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Contra Costa Times (Walnut Creek, CA)
September 15, 2002
Section: Contra Costa
Edition: Final
Page: a35

PAINTER BRUSHES BREATH OF LIFE ONTO BARE HOUSE WALLS
FOR NEARLY TWO DECADES, OAKLEY'S PAWEL BENDISZ HAS BEEN TRANSFORMING INTERIORS INTO ROOMS WITH A VIEW
ROWENA COETSEE, STAFF WRITER

OAKLEY -- Standing on a wooden plank more than a ceiling's height above the ground, Pawel Bendisz presses a brush to a surface and begins working his magic.

The graceful sweeping lines of a fog-enshrouded Golden Gate Bridge emerge against the backdrop of San Francisco's skyline in muted, monochromatic colors.
The massive painting will be 10 feet by 16 feet and is the latest of about four dozen murals the Polish-born artist has created on his canvases of walls and ceilings.

"When you stand before a white wall, I'm excited," says the 44-year-old Bendisz in heavily accented English as he pauses to survey his handiwork.

"It's a challenge. What you have in your mind, your sketch, you have to transform. The process of creation, it's wonderful."

For nearly two decades, the Oakley artist has been transforming interiors into rooms with a view, covering them with landscapes, still lifes and other classic images.

Bendisz often uses "trompe l'oeil" -- translated from the French, it means "deceive the eye" - a masterful use of light, shadow and perspective that makes objects appear three-dimensional.

Greek urns and busts decorate niches that are not really there.

A realistic bathroom towel is casually draped over the sill of a nonexistent window that opens onto a seascape.

A ladybug in one garden scene is so lifelike that it tantalizes viewers to pluck it off the wall.

Life's work

Bendisz's talent surfaced early in life.

"As far as I remember, I always loved to draw, to paint, to do something manual," said the slight, unassuming man, who at first did most of his work in charcoal and pencil.

He began private art lessons in his late teens, and while in college worked part-time for Warsaw's National Museum, restoring paintings.

Although he studied civil engineering in college, because it seemed a more viable way to make a living, Bendisz soon decided to devote himself to his first love.

He came to the United States in July 1988 hoping to earn higher wages than in Poland, where he had been living with his sister because he could not afford his own apartment.

Bendisz settled in San Francisco and began painting murals about 12 years ago, starting with an antiques showroom.

"I love doing the kind of creation on a big scale," he said. "You are changing entirely your interior, your room, the feeling. You can do basically anything you want. That's the great challenge because it's difficult. I'm not afraid of difficulty. It needs especially time and patience and some skill -- knowledge of colors, of perspective."

Although he spends most of his time painting murals, Bendisz restores paintings as well.

His most difficult project to date was a three-month assignment restoring 10 ceiling panels in San Francisco's Custom House, each section containing three or four huge paintings.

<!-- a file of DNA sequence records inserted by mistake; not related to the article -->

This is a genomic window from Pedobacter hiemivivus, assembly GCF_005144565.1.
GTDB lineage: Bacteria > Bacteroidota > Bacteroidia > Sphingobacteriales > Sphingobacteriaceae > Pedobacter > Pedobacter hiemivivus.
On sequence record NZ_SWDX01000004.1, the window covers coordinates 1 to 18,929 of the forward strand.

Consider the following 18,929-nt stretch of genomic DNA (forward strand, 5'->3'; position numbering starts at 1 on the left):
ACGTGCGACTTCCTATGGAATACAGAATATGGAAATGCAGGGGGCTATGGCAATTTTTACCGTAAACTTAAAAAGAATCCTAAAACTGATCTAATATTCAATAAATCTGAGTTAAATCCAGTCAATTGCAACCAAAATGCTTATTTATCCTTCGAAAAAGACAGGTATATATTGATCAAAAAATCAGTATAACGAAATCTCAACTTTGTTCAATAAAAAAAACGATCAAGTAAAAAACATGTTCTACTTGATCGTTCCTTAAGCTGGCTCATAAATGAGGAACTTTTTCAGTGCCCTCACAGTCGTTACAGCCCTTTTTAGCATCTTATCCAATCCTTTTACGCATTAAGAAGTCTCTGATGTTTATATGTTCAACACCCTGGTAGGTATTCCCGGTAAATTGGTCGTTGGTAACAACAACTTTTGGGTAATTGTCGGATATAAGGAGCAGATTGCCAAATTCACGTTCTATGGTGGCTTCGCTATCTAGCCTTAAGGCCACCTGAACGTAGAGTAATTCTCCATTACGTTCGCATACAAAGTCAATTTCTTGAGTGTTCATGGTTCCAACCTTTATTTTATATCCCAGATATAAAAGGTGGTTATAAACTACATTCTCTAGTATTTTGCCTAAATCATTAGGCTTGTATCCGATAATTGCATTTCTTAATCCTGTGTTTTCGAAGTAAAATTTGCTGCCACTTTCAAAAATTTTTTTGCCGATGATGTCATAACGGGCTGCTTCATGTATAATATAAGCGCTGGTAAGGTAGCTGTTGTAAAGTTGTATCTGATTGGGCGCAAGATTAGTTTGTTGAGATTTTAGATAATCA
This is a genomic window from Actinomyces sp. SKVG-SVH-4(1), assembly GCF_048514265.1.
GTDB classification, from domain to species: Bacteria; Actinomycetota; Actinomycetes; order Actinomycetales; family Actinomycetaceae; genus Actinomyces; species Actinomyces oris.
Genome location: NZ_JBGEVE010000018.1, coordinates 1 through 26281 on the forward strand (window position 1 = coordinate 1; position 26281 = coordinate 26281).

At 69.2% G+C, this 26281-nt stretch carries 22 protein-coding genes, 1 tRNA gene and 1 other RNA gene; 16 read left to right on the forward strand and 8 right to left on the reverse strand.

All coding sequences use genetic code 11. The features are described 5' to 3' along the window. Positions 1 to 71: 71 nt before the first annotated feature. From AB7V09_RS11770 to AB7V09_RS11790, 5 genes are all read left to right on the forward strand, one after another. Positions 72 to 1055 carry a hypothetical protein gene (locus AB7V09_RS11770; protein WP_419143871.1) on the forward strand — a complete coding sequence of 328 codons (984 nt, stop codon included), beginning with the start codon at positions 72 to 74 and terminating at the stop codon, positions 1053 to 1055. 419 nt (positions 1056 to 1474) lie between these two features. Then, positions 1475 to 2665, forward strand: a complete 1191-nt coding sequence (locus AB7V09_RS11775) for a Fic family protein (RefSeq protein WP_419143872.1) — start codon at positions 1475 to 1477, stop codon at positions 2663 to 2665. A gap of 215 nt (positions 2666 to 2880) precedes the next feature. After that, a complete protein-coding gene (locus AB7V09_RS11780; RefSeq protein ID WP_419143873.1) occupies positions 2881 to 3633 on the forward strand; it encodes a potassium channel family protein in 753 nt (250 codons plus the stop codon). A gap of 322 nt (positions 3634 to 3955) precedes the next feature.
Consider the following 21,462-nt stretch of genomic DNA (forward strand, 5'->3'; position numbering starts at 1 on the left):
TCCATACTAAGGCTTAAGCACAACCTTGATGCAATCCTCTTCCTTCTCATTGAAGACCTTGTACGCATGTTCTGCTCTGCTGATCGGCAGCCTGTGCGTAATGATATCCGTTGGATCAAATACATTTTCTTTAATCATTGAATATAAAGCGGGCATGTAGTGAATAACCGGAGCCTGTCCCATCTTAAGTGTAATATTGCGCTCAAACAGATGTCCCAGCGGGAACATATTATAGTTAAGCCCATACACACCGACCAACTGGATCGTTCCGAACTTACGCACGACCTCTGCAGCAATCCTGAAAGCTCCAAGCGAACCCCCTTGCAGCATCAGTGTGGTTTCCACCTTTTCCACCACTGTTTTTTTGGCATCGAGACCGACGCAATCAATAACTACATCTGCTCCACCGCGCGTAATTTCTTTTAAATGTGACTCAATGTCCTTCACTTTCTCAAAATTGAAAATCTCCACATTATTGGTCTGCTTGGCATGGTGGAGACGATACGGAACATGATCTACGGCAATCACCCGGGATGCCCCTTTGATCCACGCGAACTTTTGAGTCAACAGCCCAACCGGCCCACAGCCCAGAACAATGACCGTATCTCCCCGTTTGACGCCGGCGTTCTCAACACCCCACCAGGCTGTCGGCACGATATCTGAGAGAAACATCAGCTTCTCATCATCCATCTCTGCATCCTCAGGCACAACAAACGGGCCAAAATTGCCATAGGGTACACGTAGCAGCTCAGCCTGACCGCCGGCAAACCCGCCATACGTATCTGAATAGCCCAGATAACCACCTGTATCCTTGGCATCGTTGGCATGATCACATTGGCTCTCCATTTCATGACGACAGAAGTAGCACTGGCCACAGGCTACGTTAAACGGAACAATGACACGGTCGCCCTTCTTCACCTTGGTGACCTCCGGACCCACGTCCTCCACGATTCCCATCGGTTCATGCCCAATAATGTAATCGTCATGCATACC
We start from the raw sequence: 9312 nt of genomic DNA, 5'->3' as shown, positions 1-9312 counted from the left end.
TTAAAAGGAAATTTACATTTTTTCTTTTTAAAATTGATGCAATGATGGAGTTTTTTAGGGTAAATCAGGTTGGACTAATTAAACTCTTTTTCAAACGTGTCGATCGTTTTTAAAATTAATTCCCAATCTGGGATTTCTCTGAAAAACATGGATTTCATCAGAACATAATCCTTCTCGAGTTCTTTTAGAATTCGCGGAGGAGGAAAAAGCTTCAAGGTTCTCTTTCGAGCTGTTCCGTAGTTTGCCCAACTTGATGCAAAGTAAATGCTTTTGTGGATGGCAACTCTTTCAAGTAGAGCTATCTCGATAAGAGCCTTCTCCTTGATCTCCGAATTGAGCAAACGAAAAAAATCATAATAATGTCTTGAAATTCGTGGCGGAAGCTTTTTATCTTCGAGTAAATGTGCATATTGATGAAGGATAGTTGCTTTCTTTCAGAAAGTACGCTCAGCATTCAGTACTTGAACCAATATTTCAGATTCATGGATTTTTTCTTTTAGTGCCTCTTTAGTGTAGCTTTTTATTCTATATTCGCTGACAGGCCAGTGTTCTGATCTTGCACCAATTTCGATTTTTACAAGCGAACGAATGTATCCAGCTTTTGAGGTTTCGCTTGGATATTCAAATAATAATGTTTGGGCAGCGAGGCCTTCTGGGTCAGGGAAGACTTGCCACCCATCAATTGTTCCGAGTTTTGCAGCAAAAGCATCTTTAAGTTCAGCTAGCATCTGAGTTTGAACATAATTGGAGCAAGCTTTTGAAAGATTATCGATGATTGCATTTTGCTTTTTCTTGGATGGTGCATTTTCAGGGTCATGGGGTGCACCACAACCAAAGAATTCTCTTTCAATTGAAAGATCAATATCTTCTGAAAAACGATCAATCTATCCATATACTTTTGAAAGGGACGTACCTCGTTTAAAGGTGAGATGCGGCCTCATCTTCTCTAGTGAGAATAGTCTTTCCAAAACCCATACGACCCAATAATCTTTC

Bendisz does reproductions of originals by such masters as Michelangelo, da Vinci, Renoir and Monet and decorates all kinds of furniture.

He especially enjoys creating his own Byzantine-style religious paintings depicting Christ, the Madonna, the saints and other figures.

A king's throne

As news of Bendisz's work traveled by word of mouth, he began landing jobs as far away as Nevada and Los Angeles, as well as throughout the Bay Area.

He has charged anywhere from about $600 to $21,000 depending on the size and complexity of the project. Photographic-quality pieces cost more than simpler paintings that resemble sketches, Bendisz said.

Doctors and attorneys, interior designers, antiques dealers and even a few celebrities have commissioned him.

Bendisz's client list includes Olympic champion Brian Boitano, who hired him to paint a classical scene, complete with victor's wreath above the toilet, in one of his bathrooms. The "throne room" includes a three-dimensional stone tablet inscribed with the Latin numbers 1988, the year the figure skater won his gold medal in Calgary.

Other examples of Bendisz's work include a dancing Bacchus surrounded by women in flowing robes playing tambourines.

In a Woodside home that has a bathroom with a vaulted ceiling, Bendisz created a stylized sun against a blue sky and puffy white clouds.

Other houses have a ring of cherubs floating around their chandeliers.

One client was so smitten with his Saratoga mansion that he had Bendisz paint a replica of the sprawling home on a wall in the entryway, with one difference.

The man wanted Bendisz to give his property even more panache by adding a vineyard in the foreground.

Bendisz chuckles as he examines a photograph of the finished product.

"Forget wife -- he wanted cat here," he says, pointing to the Persian he painted in a window.

Of all his work, however, Bendisz says the one he is proudest of is his two boys, 5 -year-old Mateusz and 7-year-old Filip.

"Unfortunately they move during the day," he said. "I'd rather have them on the walls."

You can see more of Bendisz' work on his Web site at http://home.earthlink.net/~gpbendisz. Reach Rowena Coetsee at 925-779-7141 or rcoetsee@cctimes.com.


Photo, OAKLEY ARTIST Pawel Bendisz's many clients include Olympic skating champion Brian Boitano. This painting in Discovery Bay, the latest of about 48 murals he has done, will be 10 feet by 16 feet. (Herman Bustamante Jr./ Times)


Copyright (c) 2002 Contra Costa Times.